*When you apply for a credit card you must choose a maximum limit that you can spend on the card (or the credit card company will choose the limit for you based on your credit history.) If you credit history is good they will give you a higher limit, it is not good you will be given a lower limit. I recommended getting a low limit to avoid a huge debt.
If you have a credit card, then it means you have a credit card account with the credit card company to which your credit card is linked. Just the same as when you have a bank card that is linked to your bank account.
An account balance on a credit card is the same as the closing credit card balance or the balance that your credit card is carrying (carrying is explained below).
It might be described as an Account Closing Balance.
Your credit card account will have an account number which will probably be displayed somewhere on your statement.
The account balance is the amount of money you owe to the credit card company on your account with them.
A good credit card balance is one that is $0.00 zero dollars because then it means you owe the credit card company no money and it means you are not in debt.
A low credit card balance like $50.00 is better than a high credit card balance like $4,900.00 because it should take you a very short time to pay back the $50 to the credit card company, but it may take you a very long time to pay back the $4,900 causing you a heap of stress. On top of that, your interest charges by the credit card company will be high every month for such a big balance due. Interest is, after all, how they make money out of you.
One good thing about paying off a high credit card balance is that, if you pay your minimum amounts due every month without fail, it may help your overall credit rating (a credit rating affects your accessibility to future loans or mortgages).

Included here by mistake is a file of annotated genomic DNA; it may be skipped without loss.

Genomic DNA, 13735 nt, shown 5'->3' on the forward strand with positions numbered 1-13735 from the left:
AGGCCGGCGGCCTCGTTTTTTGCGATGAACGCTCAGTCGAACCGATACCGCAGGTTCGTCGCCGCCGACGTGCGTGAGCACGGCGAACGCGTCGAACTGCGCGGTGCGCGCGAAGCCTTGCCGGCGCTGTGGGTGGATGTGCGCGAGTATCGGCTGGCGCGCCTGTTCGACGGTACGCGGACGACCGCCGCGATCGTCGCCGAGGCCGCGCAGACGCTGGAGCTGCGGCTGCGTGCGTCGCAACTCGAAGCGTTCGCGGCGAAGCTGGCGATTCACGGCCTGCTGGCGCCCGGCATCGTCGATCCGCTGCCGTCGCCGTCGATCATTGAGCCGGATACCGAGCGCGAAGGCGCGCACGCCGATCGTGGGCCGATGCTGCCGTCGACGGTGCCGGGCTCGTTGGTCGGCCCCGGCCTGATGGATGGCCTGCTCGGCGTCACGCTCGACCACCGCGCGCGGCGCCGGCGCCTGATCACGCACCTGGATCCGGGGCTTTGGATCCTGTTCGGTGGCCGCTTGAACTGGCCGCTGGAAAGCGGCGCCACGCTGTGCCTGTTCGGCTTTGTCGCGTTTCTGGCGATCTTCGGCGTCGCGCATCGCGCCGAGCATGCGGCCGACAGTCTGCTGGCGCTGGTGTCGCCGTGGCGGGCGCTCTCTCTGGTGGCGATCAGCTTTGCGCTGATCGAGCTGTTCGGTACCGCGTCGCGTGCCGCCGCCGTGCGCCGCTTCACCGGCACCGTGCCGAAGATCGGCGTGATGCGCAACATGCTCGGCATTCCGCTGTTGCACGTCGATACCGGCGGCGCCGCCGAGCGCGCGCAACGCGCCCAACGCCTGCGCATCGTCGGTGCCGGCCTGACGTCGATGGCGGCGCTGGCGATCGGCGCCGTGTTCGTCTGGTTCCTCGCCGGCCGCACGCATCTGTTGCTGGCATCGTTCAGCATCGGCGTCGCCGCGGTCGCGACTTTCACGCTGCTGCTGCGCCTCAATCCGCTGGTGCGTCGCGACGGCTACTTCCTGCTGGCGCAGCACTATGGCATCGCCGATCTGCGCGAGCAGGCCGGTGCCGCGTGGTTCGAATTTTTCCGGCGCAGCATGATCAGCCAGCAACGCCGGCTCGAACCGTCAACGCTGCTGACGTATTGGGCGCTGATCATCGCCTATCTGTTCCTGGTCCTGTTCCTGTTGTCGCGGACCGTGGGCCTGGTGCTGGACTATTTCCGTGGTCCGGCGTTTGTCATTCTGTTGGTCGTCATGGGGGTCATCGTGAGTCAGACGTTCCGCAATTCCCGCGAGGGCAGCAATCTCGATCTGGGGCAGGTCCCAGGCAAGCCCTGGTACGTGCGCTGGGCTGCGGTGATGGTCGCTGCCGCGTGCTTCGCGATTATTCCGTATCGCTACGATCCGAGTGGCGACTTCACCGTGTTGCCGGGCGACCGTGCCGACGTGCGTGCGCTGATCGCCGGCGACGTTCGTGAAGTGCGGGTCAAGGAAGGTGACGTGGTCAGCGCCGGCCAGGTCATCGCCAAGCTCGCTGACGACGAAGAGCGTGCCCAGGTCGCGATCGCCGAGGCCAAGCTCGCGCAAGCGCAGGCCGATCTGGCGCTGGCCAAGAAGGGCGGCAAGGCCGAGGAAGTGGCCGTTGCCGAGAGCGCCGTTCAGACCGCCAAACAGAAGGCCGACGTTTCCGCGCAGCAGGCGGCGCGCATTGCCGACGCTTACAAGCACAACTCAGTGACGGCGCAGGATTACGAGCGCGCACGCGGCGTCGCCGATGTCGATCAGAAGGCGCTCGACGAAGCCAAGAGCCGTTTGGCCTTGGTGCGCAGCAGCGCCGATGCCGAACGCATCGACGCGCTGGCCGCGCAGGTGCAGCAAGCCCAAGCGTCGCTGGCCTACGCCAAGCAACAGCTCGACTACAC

So don't skip any payments!
You should try to pay more than the minimum amount because the minimum amount may barely cover the interest you are charged and then you'll 'never' get out of debt with the credit card company.
A negative credit card balance is a good credit card balance because it means you owe nothing to the credit card company, and they in fact owe you the amount showing as a negative. You either overpaid your credit card account, or you paid your account accurately but then received a refund from a vendor/supplier.
A negative balance will show up with a minus sign in front of it, or it may be in brackets.
In our example below the negative is in red, but this is usually a shade used in accounting and will probably be in black on the credit card statement.
To carry a credit card balance means that you have an amount on your credit card that you owe to the credit card company and must pay back to them. A carried credit card balance is the same thing as a closing credit card balance, statement balance or current balance.
The money in and money out transactions affect the credit card balance differently to how they affect a bank account.
The credit card balance that you carry is a debt, so if you buy something with a credit card, the amount of the purchase increases the balance that you owe to the credit card company (but on a bank account the amount of a purchase decreases the amount of cash you have in your bank account.)
Go here to our Expense Form Template page and scroll down to the heading 'What is Credit Card Balance' where the affect is explained in more detail.